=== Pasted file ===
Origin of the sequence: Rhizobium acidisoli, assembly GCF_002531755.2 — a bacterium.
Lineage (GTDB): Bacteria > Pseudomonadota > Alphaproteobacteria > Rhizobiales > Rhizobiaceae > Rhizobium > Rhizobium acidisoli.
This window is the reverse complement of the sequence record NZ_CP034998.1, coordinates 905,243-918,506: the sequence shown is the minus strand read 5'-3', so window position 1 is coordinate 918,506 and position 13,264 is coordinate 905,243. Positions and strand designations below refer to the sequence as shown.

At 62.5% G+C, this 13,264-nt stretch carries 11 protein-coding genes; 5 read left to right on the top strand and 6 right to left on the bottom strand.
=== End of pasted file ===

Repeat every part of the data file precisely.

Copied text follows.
Origin of the sequence: Rhizobium acidisoli, assembly GCF_002531755.2 — a bacterium.
Lineage (GTDB): Bacteria > Pseudomonadota > Alphaproteobacteria > Rhizobiales > Rhizobiaceae > Rhizobium > Rhizobium acidisoli.
This window is the reverse complement of the sequence record NZ_CP034998.1, coordinates 905,243-918,506: the sequence shown is the minus strand read 5'-3', so window position 1 is coordinate 918,506 and position 13,264 is coordinate 905,243. Positions and strand designations below refer to the sequence as shown.

At 62.5% G+C, this 13,264-nt stretch carries 11 protein-coding genes; 5 read left to right on the top strand and 6 right to left on the bottom strand.